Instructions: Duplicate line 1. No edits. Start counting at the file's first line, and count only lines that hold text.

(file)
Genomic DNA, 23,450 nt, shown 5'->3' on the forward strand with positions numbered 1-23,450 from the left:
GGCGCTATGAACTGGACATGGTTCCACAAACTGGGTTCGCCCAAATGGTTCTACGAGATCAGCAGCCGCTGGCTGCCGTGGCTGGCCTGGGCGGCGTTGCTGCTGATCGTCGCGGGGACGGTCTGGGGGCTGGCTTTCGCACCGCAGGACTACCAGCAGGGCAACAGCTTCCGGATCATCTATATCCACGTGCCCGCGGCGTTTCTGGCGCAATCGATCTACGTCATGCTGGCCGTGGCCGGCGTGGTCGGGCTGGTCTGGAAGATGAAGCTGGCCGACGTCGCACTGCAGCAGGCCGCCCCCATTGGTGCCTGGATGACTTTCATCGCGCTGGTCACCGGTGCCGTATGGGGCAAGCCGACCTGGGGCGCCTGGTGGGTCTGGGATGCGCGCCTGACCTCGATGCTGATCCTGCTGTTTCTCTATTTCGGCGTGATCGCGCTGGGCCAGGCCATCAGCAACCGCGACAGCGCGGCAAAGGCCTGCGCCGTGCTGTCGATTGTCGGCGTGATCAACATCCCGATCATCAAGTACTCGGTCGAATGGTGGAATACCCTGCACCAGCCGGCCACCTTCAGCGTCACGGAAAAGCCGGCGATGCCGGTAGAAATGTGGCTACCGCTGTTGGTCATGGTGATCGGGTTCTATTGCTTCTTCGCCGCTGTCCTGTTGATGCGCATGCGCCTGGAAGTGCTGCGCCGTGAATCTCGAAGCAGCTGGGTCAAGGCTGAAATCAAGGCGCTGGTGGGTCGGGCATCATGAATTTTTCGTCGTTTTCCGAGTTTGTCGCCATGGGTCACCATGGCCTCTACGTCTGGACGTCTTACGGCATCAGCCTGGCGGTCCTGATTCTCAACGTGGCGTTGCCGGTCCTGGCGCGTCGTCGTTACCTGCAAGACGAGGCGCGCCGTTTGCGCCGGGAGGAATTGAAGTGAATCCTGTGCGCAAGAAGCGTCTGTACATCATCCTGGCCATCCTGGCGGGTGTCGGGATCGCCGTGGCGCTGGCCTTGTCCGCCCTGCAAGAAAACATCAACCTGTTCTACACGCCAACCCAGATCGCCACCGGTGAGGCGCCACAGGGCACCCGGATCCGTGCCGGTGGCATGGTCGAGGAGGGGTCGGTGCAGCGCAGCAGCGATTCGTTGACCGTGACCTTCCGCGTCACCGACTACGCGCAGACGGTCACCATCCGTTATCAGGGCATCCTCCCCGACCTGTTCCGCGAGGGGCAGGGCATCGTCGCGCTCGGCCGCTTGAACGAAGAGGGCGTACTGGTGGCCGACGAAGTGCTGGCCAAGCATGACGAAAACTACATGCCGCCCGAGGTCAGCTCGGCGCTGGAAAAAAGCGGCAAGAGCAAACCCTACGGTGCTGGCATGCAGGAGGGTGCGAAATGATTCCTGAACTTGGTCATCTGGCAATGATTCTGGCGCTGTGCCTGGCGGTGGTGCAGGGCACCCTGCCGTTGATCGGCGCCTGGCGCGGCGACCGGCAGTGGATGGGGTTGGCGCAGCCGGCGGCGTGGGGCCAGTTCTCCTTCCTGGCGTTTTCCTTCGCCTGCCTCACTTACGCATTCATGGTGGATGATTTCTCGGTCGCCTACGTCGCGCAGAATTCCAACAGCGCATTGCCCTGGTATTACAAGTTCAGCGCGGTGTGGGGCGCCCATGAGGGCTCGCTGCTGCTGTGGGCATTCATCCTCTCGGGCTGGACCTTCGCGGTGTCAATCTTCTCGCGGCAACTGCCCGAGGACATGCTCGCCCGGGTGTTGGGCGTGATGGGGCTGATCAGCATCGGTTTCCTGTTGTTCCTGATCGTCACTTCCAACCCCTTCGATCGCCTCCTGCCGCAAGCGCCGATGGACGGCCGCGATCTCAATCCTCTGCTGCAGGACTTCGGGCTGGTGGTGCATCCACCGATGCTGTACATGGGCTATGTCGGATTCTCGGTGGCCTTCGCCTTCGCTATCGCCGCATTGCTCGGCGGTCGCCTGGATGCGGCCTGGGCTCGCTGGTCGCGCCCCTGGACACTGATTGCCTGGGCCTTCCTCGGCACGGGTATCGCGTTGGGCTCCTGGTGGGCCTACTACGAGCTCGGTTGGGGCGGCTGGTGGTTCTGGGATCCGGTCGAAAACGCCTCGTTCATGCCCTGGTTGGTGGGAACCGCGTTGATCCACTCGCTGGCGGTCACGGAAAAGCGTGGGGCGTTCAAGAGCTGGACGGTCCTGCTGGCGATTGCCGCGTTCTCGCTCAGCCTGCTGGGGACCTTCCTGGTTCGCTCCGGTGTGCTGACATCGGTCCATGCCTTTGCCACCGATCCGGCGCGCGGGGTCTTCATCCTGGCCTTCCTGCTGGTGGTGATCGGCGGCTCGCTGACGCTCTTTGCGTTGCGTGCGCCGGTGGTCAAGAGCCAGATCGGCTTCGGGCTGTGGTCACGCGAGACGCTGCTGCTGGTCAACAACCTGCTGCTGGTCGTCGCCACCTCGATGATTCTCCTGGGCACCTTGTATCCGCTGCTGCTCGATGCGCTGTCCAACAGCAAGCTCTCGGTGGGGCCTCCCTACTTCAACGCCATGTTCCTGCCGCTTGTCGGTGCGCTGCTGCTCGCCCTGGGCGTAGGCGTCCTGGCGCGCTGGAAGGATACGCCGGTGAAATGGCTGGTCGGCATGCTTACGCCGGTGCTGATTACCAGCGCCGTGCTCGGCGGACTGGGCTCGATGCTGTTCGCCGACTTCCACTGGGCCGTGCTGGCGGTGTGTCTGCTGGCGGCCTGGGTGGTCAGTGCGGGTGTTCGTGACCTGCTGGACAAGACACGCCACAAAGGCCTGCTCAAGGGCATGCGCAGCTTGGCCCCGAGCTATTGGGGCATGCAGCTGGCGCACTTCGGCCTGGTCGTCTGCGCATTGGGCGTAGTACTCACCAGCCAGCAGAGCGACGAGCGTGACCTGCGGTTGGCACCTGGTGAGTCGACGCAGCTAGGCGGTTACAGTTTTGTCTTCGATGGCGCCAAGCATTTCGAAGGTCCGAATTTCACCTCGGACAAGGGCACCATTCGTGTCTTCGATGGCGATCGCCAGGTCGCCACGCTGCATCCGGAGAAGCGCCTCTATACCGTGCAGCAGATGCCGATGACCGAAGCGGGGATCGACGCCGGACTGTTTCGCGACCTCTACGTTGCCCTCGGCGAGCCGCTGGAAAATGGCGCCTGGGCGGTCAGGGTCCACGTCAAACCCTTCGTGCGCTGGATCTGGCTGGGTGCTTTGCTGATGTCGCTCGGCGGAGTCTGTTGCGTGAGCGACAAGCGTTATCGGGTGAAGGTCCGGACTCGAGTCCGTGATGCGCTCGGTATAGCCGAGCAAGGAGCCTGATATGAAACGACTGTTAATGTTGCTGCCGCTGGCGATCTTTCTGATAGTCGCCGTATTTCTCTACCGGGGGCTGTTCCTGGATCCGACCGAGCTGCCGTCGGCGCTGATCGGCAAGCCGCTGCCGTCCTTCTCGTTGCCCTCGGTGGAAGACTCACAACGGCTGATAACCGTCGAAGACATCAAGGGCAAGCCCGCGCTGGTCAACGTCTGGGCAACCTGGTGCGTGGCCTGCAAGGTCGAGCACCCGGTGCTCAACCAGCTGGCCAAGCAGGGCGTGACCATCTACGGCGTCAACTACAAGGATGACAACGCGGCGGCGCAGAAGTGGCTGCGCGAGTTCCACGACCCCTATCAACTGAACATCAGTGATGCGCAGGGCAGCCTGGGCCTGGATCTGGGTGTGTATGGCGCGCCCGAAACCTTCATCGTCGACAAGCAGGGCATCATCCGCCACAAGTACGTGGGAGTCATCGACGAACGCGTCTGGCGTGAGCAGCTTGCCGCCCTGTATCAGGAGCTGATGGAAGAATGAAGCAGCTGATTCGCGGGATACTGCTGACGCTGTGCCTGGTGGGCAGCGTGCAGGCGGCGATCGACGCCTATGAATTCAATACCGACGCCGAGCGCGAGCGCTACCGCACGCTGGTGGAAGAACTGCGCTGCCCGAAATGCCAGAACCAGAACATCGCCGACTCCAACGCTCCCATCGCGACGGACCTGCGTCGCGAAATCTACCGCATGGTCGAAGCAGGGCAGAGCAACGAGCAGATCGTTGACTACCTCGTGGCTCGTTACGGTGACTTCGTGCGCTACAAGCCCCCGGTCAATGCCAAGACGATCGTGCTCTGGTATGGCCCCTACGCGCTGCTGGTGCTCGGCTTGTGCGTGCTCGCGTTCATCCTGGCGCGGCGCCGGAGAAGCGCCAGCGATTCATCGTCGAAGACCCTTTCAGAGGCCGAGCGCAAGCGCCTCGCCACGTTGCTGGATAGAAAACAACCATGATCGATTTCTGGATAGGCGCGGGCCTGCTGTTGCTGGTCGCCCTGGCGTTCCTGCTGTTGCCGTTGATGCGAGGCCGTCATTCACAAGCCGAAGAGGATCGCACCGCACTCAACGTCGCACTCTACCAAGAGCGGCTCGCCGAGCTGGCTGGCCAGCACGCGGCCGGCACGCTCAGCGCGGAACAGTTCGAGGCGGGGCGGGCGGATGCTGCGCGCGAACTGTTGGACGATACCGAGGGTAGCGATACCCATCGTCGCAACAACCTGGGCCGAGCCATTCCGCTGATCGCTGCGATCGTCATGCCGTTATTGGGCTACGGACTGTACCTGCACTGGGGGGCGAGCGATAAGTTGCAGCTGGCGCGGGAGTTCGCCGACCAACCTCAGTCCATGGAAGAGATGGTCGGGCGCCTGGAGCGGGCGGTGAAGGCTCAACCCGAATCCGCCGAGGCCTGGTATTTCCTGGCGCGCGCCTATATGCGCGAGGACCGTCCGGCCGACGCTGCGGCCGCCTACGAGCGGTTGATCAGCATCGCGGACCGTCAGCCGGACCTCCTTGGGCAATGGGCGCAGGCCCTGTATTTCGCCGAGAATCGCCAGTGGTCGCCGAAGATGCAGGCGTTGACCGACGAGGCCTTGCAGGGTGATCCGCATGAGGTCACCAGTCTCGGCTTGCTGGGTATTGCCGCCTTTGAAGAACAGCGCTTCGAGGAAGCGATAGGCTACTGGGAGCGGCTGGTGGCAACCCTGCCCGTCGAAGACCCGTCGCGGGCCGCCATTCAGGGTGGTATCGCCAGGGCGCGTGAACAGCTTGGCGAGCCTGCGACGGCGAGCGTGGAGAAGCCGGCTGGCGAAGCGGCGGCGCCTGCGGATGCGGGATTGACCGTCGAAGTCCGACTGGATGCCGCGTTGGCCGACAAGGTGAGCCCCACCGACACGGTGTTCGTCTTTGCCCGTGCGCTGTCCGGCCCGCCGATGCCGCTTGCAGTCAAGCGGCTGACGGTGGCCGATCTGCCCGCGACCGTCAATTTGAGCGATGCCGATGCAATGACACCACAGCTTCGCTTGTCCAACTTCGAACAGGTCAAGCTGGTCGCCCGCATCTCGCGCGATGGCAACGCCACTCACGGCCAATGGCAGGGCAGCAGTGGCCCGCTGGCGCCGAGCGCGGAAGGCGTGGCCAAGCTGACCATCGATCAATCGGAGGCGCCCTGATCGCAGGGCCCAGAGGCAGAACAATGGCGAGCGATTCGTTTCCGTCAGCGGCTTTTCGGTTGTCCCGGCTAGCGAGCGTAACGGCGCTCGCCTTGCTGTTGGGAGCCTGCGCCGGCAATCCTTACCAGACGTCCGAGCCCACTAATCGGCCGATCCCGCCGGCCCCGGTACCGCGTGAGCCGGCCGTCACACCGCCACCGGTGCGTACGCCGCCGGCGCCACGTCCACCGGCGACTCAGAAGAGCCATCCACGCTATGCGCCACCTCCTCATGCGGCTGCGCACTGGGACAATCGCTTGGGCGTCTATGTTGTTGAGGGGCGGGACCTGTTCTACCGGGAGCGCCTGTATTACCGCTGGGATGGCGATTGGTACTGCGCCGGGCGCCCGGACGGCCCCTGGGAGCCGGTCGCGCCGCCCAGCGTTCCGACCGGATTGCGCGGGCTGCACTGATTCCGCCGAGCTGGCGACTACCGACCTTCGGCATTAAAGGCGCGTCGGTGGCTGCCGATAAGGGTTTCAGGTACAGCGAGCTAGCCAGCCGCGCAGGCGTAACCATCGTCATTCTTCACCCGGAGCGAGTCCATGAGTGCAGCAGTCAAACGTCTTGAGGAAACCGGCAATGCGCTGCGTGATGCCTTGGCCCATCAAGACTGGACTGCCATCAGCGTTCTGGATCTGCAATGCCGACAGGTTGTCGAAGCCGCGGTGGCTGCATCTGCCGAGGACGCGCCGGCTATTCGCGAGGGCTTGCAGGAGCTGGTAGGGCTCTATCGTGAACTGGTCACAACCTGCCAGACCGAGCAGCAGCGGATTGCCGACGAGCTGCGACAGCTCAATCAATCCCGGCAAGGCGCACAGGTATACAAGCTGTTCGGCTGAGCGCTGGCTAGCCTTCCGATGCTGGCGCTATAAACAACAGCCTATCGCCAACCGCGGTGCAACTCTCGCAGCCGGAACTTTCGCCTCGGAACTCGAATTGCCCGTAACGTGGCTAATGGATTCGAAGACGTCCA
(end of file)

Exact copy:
Genomic DNA, 23,450 nt, shown 5'->3' on the forward strand with positions numbered 1-23,450 from the left: